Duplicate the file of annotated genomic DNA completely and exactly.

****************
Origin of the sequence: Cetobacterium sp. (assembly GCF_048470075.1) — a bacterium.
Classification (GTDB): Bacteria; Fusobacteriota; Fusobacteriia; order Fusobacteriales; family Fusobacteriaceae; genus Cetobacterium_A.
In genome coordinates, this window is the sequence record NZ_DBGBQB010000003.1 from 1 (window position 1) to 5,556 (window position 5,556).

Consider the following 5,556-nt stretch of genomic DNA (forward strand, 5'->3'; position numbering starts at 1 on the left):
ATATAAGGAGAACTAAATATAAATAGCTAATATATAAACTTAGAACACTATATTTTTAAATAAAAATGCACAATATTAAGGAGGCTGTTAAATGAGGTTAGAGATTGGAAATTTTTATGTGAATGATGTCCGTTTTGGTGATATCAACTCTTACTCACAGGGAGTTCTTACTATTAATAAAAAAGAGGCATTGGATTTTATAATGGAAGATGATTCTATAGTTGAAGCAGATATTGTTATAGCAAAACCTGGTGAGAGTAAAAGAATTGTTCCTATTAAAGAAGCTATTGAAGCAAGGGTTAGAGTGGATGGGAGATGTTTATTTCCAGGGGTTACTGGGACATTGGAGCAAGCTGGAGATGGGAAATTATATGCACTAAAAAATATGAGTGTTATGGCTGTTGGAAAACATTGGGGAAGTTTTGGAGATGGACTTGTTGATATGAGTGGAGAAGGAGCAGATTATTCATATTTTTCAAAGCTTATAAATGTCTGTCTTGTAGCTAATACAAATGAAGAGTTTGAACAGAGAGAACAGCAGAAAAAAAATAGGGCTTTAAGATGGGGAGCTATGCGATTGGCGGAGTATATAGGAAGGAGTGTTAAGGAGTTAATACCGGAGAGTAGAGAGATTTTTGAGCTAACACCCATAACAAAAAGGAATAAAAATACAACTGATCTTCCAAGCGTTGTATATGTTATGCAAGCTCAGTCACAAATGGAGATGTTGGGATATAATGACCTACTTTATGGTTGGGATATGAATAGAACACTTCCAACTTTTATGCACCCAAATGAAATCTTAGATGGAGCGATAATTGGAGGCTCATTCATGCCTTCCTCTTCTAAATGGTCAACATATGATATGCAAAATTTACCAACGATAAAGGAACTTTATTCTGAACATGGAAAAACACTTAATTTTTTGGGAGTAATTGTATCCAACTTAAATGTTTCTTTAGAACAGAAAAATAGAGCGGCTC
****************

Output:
Origin of the sequence: Cetobacterium sp. (assembly GCF_048470075.1) — a bacterium.
Classification (GTDB): Bacteria; Fusobacteriota; Fusobacteriia; order Fusobacteriales; family Fusobacteriaceae; genus Cetobacterium_A.
In genome coordinates, this window is the sequence record NZ_DBGBQB010000003.1 from 1 (window position 1) to 5,556 (window position 5,556).

Consider the following 5,556-nt stretch of genomic DNA (forward strand, 5'->3'; position numbering starts at 1 on the left):
ATATAAGGAGAACTAAATATAAATAGCTAATATATAAACTTAGAACACTATATTTTTAAATAAAAATGCACAATATTAAGGAGGCTGTTAAATGAGGTTAGAGATTGGAAATTTTTATGTGAATGATGTCCGTTTTGGTGATATCAACTCTTACTCACAGGGAGTTCTTACTATTAATAAAAAAGAGGCATTGGATTTTATAATGGAAGATGATTCTATAGTTGAAGCAGATATTGTTATAGCAAAACCTGGTGAGAGTAAAAGAATTGTTCCTATTAAAGAAGCTATTGAAGCAAGGGTTAGAGTGGATGGGAGATGTTTATTTCCAGGGGTTACTGGGACATTGGAGCAAGCTGGAGATGGGAAATTATATGCACTAAAAAATATGAGTGTTATGGCTGTTGGAAAACATTGGGGAAGTTTTGGAGATGGACTTGTTGATATGAGTGGAGAAGGAGCAGATTATTCATATTTTTCAAAGCTTATAAATGTCTGTCTTGTAGCTAATACAAATGAAGAGTTTGAACAGAGAGAACAGCAGAAAAAAAATAGGGCTTTAAGATGGGGAGCTATGCGATTGGCGGAGTATATAGGAAGGAGTGTTAAGGAGTTAATACCGGAGAGTAGAGAGATTTTTGAGCTAACACCCATAACAAAAAGGAATAAAAATACAACTGATCTTCCAAGCGTTGTATATGTTATGCAAGCTCAGTCACAAATGGAGATGTTGGGATATAATGACCTACTTTATGGTTGGGATATGAATAGAACACTTCCAACTTTTATGCACCCAAATGAAATCTTAGATGGAGCGATAATTGGAGGCTCATTCATGCCTTCCTCTTCTAAATGGTCAACATATGATATGCAAAATTTACCAACGATAAAGGAACTTTATTCTGAACATGGAAAAACACTTAATTTTTTGGGAGTAATTGTATCCAACTTAAATGTTTCTTTAGAACAGAAAAATAGAGCGGCTC